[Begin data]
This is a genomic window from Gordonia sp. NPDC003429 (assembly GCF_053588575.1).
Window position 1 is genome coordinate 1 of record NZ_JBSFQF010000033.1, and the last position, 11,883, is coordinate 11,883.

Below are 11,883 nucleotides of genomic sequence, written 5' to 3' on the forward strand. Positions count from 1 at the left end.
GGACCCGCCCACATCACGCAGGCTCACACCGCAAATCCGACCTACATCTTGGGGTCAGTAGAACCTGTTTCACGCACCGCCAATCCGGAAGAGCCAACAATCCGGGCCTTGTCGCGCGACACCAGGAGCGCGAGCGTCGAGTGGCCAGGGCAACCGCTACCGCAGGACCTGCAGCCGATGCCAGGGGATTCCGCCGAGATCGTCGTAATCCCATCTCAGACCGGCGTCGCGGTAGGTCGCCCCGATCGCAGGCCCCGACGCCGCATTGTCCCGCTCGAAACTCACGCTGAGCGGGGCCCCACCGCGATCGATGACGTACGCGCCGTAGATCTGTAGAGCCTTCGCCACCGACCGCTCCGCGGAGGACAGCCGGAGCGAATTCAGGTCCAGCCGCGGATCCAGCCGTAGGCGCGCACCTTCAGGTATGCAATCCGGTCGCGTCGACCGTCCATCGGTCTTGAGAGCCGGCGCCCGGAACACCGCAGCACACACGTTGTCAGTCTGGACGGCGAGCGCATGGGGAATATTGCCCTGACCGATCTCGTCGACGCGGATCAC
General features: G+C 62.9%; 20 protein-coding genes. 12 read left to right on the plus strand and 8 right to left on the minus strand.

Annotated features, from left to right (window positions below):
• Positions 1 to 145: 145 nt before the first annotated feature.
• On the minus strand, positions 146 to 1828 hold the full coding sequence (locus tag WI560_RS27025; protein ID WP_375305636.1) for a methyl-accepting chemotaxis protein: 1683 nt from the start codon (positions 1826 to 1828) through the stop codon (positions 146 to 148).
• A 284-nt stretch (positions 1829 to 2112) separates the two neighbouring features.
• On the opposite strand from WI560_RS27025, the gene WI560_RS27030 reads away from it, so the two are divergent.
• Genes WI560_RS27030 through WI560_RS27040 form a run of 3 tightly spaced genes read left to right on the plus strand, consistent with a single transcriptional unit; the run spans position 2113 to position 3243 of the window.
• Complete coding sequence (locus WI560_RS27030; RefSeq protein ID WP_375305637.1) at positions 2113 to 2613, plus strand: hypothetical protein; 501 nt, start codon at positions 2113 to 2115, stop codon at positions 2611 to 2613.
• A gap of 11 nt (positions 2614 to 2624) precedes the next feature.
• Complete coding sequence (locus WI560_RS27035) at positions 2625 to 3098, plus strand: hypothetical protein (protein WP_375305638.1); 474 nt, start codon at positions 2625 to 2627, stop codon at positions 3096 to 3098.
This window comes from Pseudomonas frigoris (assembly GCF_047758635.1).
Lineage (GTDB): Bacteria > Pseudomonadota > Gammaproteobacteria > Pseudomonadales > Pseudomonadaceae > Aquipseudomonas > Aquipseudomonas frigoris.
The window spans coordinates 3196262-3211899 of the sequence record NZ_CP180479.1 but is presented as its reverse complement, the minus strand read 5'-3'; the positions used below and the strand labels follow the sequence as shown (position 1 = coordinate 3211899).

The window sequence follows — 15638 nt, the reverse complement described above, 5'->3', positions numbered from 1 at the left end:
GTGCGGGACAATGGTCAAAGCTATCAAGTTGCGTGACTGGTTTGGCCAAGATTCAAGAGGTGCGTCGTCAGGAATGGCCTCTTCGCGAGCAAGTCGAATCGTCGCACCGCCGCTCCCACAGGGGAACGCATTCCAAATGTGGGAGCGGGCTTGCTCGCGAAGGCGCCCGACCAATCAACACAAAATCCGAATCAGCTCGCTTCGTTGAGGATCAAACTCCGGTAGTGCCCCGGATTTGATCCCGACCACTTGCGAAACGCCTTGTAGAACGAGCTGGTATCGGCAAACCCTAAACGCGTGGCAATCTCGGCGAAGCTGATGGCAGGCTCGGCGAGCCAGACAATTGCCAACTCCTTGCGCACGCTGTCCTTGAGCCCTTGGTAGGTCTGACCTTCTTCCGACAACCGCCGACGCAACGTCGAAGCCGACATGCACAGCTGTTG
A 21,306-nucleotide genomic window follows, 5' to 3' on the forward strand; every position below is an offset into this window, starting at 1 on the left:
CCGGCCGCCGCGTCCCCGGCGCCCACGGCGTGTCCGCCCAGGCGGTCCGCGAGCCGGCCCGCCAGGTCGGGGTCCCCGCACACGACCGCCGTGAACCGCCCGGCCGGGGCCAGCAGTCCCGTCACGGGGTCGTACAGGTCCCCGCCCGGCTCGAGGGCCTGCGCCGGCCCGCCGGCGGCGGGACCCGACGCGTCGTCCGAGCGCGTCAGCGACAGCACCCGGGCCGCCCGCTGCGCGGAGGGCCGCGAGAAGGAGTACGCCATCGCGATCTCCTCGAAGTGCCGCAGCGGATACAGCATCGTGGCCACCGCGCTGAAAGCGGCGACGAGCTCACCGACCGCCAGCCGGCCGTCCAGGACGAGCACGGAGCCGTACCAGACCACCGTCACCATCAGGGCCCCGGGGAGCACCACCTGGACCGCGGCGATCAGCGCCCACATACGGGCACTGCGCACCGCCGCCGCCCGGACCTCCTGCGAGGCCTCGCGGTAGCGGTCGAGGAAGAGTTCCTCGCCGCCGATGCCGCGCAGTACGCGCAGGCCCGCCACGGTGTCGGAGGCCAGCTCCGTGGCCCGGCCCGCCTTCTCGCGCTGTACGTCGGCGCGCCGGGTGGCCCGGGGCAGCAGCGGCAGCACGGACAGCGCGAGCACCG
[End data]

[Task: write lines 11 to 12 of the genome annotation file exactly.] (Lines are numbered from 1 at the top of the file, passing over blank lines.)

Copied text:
• Genes WI560_RS27030 through WI560_RS27040 form a run of 3 tightly spaced genes read left to right on the plus strand, consistent with a single transcriptional unit; the run spans position 2113 to position 3243 of the window.
• Complete coding sequence (locus WI560_RS27030; RefSeq protein ID WP_375305637.1) at positions 2113 to 2613, plus strand: hypothetical protein; 501 nt, start codon at positions 2113 to 2115, stop codon at positions 2611 to 2613.